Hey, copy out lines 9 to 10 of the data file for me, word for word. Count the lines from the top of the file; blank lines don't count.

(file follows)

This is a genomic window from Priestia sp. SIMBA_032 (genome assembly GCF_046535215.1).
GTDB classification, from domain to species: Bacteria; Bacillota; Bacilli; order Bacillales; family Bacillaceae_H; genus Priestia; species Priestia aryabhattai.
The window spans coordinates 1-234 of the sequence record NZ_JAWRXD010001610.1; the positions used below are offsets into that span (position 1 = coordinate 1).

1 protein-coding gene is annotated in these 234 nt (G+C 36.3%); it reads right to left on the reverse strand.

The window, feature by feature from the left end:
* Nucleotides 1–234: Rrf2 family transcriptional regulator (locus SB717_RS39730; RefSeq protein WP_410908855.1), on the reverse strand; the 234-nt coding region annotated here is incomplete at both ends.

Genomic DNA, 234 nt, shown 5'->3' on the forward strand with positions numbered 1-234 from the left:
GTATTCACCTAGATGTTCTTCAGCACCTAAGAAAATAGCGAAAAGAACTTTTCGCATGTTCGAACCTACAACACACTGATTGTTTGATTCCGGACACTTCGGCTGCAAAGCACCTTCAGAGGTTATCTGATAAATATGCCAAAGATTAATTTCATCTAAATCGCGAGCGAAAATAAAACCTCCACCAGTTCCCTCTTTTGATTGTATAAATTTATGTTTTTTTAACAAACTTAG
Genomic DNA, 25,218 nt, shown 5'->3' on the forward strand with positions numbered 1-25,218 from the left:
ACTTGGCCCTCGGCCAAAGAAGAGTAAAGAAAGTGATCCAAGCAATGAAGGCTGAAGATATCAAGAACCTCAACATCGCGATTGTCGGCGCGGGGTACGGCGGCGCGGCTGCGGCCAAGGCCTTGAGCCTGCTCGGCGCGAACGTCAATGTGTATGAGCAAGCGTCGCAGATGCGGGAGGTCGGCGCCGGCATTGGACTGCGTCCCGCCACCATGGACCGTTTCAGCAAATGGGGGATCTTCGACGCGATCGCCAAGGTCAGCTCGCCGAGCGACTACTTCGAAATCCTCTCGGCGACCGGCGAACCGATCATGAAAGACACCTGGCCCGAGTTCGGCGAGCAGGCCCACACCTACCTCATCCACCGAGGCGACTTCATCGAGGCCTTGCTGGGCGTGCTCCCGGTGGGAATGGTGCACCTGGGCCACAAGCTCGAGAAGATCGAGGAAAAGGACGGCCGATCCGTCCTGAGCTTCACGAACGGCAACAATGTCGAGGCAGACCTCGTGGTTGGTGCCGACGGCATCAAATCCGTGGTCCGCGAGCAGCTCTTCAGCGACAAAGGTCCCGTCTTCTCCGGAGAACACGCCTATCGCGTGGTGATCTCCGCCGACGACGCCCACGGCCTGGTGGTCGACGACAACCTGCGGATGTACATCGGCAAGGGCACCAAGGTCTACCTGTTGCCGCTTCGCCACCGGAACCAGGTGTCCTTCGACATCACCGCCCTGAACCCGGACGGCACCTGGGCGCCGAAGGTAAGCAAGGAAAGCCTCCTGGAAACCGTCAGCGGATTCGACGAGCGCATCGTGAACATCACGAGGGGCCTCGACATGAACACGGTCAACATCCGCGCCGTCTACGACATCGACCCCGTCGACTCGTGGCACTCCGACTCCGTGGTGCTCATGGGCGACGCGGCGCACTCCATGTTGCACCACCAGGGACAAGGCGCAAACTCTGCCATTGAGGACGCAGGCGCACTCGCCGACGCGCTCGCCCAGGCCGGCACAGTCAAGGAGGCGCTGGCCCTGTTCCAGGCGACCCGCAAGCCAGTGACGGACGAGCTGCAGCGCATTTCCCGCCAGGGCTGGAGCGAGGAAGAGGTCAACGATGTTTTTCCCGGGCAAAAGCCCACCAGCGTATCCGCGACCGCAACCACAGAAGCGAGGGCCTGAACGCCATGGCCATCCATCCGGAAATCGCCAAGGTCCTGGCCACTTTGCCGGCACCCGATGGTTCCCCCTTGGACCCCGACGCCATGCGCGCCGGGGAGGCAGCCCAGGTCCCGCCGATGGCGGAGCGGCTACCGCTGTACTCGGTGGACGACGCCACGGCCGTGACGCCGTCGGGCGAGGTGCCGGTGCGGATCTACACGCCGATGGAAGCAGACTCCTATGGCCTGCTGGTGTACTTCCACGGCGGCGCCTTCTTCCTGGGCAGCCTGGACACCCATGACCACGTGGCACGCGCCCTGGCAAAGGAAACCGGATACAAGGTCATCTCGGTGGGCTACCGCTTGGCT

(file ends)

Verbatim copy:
Genomic DNA, 25,218 nt, shown 5'->3' on the forward strand with positions numbered 1-25,218 from the left:
ACTTGGCCCTCGGCCAAAGAAGAGTAAAGAAAGTGATCCAAGCAATGAAGGCTGAAGATATCAAGAACCTCAACATCGCGATTGTCGGCGCGGGGTACGGCGGCGCGGCTGCGGCCAAGGCCTTGAGCCTGCTCGGCGCGAACGTCAATGTGTATGAGCAAGCGTCGCAGATGCGGGAGGTCGGCGCCGGCATTGGACTGCGTCCCGCCACCATGGACCGTTTCAGCAAATGGGGGATCTTCGACGCGATCGCCAAGGTCAGCTCGCCGAGCGACTACTTCGAAATCCTCTCGGCGACCGGCGAACCGATCATGAAAGACACCTGGCCCGAGTTCGGCGAGCAGGCCCACACCTACCTCATCCACCGAGGCGACTTCATCGAGGCCTTGCTGGGCGTGCTCCCGGTGGGAATGGTGCACCTGGGCCACAAGCTCGAGAAGATCGAGGAAAAGGACGGCCGATCCGTCCTGAGCTTCACGAACGGCAACAATGTCGAGGCAGACCTCGTGGTTGGTGCCGACGGCATCAAATCCGTGGTCCGCGAGCAGCTCTTCAGCGACAAAGGTCCCGTCTTCTCCGGAGAACACGCCTATCGCGTGGTGATCTCCGCCGACGACGCCCACGGCCTGGTGGTCGACGACAACCTGCGGATGTACATCGGCAAGGGCACCAAGGTCTACCTGTTGCCGCTTCGCCACCGGAACCAGGTGTCCTTCGACATCACCGCCCTGAACCCGGACGGCACCTGGGCGCCGAAGGTAAGCAAGGAAAGCCTCCTGGAAACCGTCAGCGGATTCGACGAGCGCATCGTGAACATCACGAGGGGCCTCGACATGAACACGGTCAACATCCGCGCCGTCTACGACATCGACCCCGTCGACTCGTGGCACTCCGACTCCGTGGTGCTCATGGGCGACGCGGCGCACTCCATGTTGCACCACCAGGGACAAGGCGCAAACTCTGCCATTGAGGACGCAGGCGCACTCGCCGACGCGCTCGCCCAGGCCGGCACAGTCAAGGAGGCGCTGGCCCTGTTCCAGGCGACCCGCAAGCCAGTGACGGACGAGCTGCAGCGCATTTCCCGCCAGGGCTGGAGCGAGGAAGAGGTCAACGATGTTTTTCCCGGGCAAAAGCCCACCAGCGTATCCGCGACCGCAACCACAGAAGCGAGGGCCTGAACGCCATGGCCATCCATCCGGAAATCGCCAAGGTCCTGGCCACTTTGCCGGCACCCGATGGTTCCCCCTTGGACCCCGACGCCATGCGCGCCGGGGAGGCAGCCCAGGTCCCGCCGATGGCGGAGCGGCTACCGCTGTACTCGGTGGACGACGCCACGGCCGTGACGCCGTCGGGCGAGGTGCCGGTGCGGATCTACACGCCGATGGAAGCAGACTCCTATGGCCTGCTGGTGTACTTCCACGGCGGCGCCTTCTTCCTGGGCAGCCTGGACACCCATGACCACGTGGCACGCGCCCTGGCAAAGGAAACCGGATACAAGGTCATCTCGGTGGGCTACCGCTTGGCT